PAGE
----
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1.

-Learning is a fundamental topic for psychologists and plays a certain role in almost every specialty area of psychology.
-Learning a relatively permanent change in behavior brought about by experience.
-Learning is a process that depends on experience and leads to longterm changes in behavior potential. Behavior potential
designates the possible behavior of an individual, not actual behavior. The main assumption behind all learning psychology is that
the effects of the environment, conditioning, reinforcement, etc. provide psychologists with the best information from which to
understand human behavior.
As opposed to short term changes in behavior potential (caused e.g. by fatigue) learning implies long term changes. As opposed to
long term changes caused by aging and development, learning implies changes related directly to experience.
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1. to acquire knowledge of or skill in by study, instruction, orexperience: to learn french; to learn to ski.
2.
to become informed of or acquainted with; ascertain: tolearn the truth.
3.
to memorize: He learned the poem so he could recite it atthe dinner.
4.
to gain (a habit, mannerism, etc.) by experience, exposure toexample, or the like; acquire: She learned patience from herfather.
5.
(of a device or machine, esp. a computer) to perform ananalogue of human learning with artificial intelligence.
6.
Nonstandard . to instruct in; teach.

3. examples:
a. when you smell your favorite food cooking, you may automatically feel hungry.
the FOOD is an example of Unconditioned stimulus the food triggered the response to feel hungry
bFor example, if the smell of food is the unconditioned stimulus, the feeling of hunger in response to the smell of food is the
unconditioned response.

c. For example, suppose that the smell of food is an unconditioned stimulus and a feeling of hunger is the unconditioned response.
Now, imagine that when you smelled your favorite food, you also heard the sound of a whistle. While the whistle is unrelated to
the smell of the food, if the sound of the whistle was paired multiple times with the smell, the sound would eventually trigger the
conditioned response. In this case, the sound of the whistle is the conditioned stimulus.

d. For example, let's suppose that the smell of food is an unconditioned stimulus, a feeling of hunger in response the the smell is a
unconditioned response, and a the sound of a whistle is the conditioned stimulus. The conditioned response would be feeling
hungry when you heard the sound of the whistle.

4. examples:
a. For example:
A hungry rat presses a bar in its cage and receives food. The food is a positive condition for the hungry rat. The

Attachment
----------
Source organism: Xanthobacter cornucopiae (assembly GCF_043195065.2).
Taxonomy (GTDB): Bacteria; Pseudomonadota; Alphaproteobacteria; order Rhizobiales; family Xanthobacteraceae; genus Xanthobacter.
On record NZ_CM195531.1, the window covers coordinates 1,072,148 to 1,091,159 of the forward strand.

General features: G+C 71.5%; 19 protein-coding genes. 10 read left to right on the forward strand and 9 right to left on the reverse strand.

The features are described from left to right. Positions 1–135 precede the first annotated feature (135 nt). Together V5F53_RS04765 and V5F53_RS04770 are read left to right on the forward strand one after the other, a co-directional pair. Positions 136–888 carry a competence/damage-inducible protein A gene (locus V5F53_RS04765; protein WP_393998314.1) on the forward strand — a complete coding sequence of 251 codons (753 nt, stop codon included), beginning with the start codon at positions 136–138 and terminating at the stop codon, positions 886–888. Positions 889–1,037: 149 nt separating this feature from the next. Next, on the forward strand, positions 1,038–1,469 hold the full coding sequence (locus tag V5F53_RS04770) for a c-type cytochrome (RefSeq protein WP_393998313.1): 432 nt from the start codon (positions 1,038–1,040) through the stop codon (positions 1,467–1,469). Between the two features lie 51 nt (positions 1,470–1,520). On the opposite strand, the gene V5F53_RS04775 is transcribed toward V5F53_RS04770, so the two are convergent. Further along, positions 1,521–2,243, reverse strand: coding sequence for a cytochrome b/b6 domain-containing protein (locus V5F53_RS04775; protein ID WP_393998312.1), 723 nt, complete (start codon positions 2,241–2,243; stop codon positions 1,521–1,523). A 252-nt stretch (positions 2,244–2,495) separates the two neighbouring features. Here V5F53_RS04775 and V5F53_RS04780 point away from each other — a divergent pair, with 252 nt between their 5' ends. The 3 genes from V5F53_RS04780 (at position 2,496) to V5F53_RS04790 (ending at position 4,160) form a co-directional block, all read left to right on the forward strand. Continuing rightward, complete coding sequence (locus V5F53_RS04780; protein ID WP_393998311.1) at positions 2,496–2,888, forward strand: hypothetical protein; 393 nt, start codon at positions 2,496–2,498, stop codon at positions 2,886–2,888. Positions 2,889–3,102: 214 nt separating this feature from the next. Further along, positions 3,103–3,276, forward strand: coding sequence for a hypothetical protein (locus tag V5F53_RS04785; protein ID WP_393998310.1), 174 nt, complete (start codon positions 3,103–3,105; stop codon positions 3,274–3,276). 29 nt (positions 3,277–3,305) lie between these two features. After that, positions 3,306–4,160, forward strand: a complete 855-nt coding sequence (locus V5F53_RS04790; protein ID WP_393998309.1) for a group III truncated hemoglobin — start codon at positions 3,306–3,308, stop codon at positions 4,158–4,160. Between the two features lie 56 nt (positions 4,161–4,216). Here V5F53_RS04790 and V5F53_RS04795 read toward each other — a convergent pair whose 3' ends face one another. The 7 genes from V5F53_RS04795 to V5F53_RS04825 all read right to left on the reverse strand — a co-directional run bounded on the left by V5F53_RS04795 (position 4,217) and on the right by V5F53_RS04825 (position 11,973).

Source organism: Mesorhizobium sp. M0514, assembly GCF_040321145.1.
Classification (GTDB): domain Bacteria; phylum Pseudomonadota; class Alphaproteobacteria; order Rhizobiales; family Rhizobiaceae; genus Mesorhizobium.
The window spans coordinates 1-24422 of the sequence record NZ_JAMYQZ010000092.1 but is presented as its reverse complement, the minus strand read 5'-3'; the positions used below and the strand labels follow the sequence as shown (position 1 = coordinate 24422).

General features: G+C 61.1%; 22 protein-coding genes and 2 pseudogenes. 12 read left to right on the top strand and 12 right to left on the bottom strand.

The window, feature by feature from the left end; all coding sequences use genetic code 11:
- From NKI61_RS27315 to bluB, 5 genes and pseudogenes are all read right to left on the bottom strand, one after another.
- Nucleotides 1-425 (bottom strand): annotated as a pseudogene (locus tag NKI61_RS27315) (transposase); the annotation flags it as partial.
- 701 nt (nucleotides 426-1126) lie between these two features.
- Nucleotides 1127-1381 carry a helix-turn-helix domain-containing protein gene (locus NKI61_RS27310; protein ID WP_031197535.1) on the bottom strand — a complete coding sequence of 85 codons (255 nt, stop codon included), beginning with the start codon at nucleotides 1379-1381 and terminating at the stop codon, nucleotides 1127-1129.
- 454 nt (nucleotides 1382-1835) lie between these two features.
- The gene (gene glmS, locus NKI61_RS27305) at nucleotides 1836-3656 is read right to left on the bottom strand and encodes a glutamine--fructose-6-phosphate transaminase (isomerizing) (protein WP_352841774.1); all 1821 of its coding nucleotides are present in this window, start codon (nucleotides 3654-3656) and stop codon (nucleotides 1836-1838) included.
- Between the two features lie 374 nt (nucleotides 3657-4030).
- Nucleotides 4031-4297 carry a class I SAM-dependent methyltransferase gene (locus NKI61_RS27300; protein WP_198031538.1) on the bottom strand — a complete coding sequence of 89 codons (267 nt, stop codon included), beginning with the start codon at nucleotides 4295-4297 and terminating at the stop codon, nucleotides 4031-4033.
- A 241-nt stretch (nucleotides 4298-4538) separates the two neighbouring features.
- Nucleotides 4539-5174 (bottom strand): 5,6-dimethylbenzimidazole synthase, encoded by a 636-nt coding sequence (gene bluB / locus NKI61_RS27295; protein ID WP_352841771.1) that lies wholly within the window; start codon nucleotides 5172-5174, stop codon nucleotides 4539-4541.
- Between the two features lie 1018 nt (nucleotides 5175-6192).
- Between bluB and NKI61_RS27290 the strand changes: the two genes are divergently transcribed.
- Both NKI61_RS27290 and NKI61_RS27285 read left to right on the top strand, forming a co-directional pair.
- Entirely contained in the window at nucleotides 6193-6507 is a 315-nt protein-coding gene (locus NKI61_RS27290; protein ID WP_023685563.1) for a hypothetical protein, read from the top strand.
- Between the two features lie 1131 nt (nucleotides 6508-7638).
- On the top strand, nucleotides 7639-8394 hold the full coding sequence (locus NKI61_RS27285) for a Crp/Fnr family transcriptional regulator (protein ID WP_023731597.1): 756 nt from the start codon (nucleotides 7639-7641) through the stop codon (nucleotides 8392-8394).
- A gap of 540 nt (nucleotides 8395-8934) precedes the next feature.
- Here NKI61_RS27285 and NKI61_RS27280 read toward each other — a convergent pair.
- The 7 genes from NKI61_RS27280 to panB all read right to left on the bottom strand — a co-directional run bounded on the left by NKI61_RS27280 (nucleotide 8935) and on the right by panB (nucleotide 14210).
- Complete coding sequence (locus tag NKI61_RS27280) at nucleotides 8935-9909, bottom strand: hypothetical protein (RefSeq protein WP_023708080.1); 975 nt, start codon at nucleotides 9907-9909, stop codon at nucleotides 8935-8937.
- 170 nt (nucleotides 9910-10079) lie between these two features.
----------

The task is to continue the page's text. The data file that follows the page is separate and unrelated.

rat presses the bar again, and again receives food. The rat's behavior of pressing the bar is strengthened by the
consequence of receiving food.
b. For example:
A rat is placed in a cage and immediately receives a mild electrical shock on its feet. The shock is a negative
condition for the rat. The rat presses a bar and the shock stops. The rat receives another shock, presses the bar again, and
again the shock stops. The rat's behavior of pressing the bar is strengthened by the consequence of stopping the shock.

(a1). Positive - If you do your homework - Here's a cookie!
(a2). If you don't do your homework - I'm going to smack you with this belt.

5.
a. Examples of Classical Conditioning

Your romantic partner always uses the same shampoo. Soon, the smell of that shampoo makes you feel happy.

The door to your house squeaks loudly when you open it. Soon, your dog begins wagging its tail when the door squeaks.

The nurse says “Now this won’t hurt a bit” just before stabbing you with a needle. The next time you hear “This won’t hurt”
you cringe in fear.

The next time you see a sign for that restaurant. This potential for punishment may lead to a decrease in disruptive behaviors. . A child is allowed one-half hour of TV time for each hour she spends doing homework. Your professor grades your term paper even though it was handed in two days past the deadline For example. a mother and father ignore the infant's crying at bedtime. a child may be told they will lose recess privileges if they talk out of turn in class. resulting in her parents helping her dress. Examples of Operant Conditioning and Reinforcement Contingencies A waiter is polite and attentive to customers. which results in larger tips. you feel nauseous. After being sure that the infant's diapers are dry and that he has been recently fed. A child engages in self injurious behavior (hand biting) when asked to get dressed. b. You have a meal at a fast food restaurant that causes food poisoning. Your professor refuses to grade your term paper because you handed it in two days past the deadline. You avoid talking about the problems between Israel and Palestine with your roommate. because it always results in an argument.